Stories from Skin-Care Tips

This $5 tool is the holy grail for removing blackheads, according to a derm

Zoe Weiner

Zoe WeinerApril 11, 2020

There are a lot of misconceptions out there about blackheads. For example, did you know that they aren’t technically pimples? Or that it’s oxidation, not dirt, that gives them their signature black color? While there’s much confusion about where those pesky clogged pores come from, there’s an even greater misunderstanding about how to properly remove them. Case in point: those tried-and-true nose strips aren’t all they’re cracked up to be.

In the latest episode of Dear Derm, board-certified dermatologist Mona Gohra, MD, busts some of the most common blackhead myths on the market, and lays out exactly how to get rid of them without doing any permanent damage to your skin. And her go-to, at-home tool? A $5 comedone extractor.

First things first, though, it’s important to understand what, exactly, a blackhead is. “A blackhead is a tiny pore filled with dead skin cells and sebum,” says Dr. Gohara. “When the dead skin cells and oils hit the air, they get what’s called ‘oxidized,’ and turn black… They are not dirt in the pores.” Even though they’re caused by oils in your skin, they can happen to any skin type—even sensitive and super dry. And unfortunately, they aren’t quite so easy to banish.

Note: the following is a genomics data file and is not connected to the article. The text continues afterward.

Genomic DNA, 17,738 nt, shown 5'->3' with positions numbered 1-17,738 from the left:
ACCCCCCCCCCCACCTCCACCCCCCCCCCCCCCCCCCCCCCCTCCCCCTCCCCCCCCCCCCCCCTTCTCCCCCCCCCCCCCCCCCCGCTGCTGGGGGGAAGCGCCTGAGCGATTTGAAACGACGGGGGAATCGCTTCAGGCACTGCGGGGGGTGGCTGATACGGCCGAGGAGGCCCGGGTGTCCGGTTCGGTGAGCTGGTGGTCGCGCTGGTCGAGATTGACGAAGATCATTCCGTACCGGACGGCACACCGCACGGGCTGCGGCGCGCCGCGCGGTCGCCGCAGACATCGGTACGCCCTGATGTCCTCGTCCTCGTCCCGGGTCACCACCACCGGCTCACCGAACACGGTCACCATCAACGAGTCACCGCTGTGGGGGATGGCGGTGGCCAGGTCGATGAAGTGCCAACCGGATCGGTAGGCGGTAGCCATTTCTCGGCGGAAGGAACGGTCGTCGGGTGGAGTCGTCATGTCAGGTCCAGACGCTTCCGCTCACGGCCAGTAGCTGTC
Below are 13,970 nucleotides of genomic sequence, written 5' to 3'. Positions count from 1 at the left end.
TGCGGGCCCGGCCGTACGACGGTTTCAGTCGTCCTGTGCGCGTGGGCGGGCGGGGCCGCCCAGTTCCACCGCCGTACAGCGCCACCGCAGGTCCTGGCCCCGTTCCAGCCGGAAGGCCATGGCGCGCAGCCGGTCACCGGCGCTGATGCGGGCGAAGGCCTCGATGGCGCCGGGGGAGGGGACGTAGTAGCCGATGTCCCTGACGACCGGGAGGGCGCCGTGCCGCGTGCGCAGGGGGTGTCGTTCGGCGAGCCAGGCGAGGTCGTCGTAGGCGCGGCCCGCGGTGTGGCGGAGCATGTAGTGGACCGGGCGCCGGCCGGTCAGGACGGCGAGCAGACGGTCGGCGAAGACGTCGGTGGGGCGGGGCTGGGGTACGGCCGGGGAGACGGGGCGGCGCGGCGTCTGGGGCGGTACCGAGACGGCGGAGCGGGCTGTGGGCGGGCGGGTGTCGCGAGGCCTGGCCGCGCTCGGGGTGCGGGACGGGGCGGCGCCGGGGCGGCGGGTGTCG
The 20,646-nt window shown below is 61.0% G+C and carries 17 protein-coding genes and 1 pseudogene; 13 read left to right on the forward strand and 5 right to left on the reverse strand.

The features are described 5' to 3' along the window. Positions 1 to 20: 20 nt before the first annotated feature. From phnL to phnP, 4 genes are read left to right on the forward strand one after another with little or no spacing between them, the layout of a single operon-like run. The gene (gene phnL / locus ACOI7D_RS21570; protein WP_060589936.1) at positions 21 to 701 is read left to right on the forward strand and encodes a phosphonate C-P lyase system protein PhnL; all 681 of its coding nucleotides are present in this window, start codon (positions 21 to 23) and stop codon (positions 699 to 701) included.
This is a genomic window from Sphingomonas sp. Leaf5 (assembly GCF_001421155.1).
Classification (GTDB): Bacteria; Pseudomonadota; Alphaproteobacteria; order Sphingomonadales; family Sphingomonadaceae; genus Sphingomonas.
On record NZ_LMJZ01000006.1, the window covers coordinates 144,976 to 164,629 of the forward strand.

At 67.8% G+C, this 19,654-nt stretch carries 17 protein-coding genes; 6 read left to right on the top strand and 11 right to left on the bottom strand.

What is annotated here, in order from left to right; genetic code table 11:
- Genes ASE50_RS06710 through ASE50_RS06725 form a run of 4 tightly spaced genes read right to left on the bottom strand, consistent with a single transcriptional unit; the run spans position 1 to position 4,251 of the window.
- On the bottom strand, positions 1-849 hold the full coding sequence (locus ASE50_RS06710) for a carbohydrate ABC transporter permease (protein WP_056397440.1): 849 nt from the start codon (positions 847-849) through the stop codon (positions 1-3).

Photo: Amazon

Professional Blackhead Remover Comedone Extractor, $5

Enter: extractions, which can be effective… as long as you do them right. Instead of squeezing your face with your fingers (or, even worse, your nails), Dr. Gohara suggests calling in some backup with the help of an at-home comedone extractor. “They’re these little instruments that have a circular top, and you can apply a little bit of gentle pressure to the blackhead, and help to extract the contents” she says. As for how to use a blackhead extractor tool? Before you get down to business, start by cleaning the tool with alcohol so that you’re not introducing any new bacteria onto your face, then warm your skin with a wash cloth to open up your pores. Use a “less is more” mantra with the pressure you apply, and be sure not to press too hard or drag or scrape the tool, which could risk damage to the skin.

While this can be ultra-effective, extractions are only one piece of a multi-ingredient puzzle that you’ll need to integrate into your routine to beat blackheads once and for all. To find out what else you need, press play on the video above. And—spoiler alert—your go-to pore strips didn’t make the cut.

Skin need a little more TLC? Some of our favorite facial pros are offering at-home facials to help ease social distancing.  

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